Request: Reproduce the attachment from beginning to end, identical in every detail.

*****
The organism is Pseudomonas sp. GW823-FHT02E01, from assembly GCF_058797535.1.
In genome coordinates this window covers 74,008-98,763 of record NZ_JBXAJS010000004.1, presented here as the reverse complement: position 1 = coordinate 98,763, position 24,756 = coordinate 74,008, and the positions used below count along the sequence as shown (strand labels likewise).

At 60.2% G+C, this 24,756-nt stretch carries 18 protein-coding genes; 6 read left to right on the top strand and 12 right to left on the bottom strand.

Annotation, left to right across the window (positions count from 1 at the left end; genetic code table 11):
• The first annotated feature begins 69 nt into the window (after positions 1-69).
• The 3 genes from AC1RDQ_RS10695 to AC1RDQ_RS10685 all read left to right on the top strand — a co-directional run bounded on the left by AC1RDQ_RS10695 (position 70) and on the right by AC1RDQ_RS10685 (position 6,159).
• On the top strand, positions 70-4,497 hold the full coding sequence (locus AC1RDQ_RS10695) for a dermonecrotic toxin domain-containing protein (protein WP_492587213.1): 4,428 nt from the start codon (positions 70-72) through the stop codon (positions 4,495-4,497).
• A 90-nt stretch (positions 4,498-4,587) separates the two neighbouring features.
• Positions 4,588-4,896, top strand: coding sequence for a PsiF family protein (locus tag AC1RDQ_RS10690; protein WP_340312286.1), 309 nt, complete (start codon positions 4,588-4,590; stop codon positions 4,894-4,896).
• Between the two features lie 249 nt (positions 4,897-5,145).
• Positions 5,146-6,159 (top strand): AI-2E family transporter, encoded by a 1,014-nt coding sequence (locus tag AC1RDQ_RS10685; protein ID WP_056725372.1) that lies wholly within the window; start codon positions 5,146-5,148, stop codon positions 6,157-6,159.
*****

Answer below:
The organism is Pseudomonas sp. GW823-FHT02E01, from assembly GCF_058797535.1.
In genome coordinates this window covers 74,008-98,763 of record NZ_JBXAJS010000004.1, presented here as the reverse complement: position 1 = coordinate 98,763, position 24,756 = coordinate 74,008, and the positions used below count along the sequence as shown (strand labels likewise).

At 60.2% G+C, this 24,756-nt stretch carries 18 protein-coding genes; 6 read left to right on the top strand and 12 right to left on the bottom strand.

Annotation, left to right across the window (positions count from 1 at the left end; genetic code table 11):
• The first annotated feature begins 69 nt into the window (after positions 1-69).
• The 3 genes from AC1RDQ_RS10695 to AC1RDQ_RS10685 all read left to right on the top strand — a co-directional run bounded on the left by AC1RDQ_RS10695 (position 70) and on the right by AC1RDQ_RS10685 (position 6,159).
• On the top strand, positions 70-4,497 hold the full coding sequence (locus AC1RDQ_RS10695) for a dermonecrotic toxin domain-containing protein (protein WP_492587213.1): 4,428 nt from the start codon (positions 70-72) through the stop codon (positions 4,495-4,497).
• A 90-nt stretch (positions 4,498-4,587) separates the two neighbouring features.
• Positions 4,588-4,896, top strand: coding sequence for a PsiF family protein (locus tag AC1RDQ_RS10690; protein WP_340312286.1), 309 nt, complete (start codon positions 4,588-4,590; stop codon positions 4,894-4,896).
• Between the two features lie 249 nt (positions 4,897-5,145).
• Positions 5,146-6,159 (top strand): AI-2E family transporter, encoded by a 1,014-nt coding sequence (locus tag AC1RDQ_RS10685; protein ID WP_056725372.1) that lies wholly within the window; start codon positions 5,146-5,148, stop codon positions 6,157-6,159.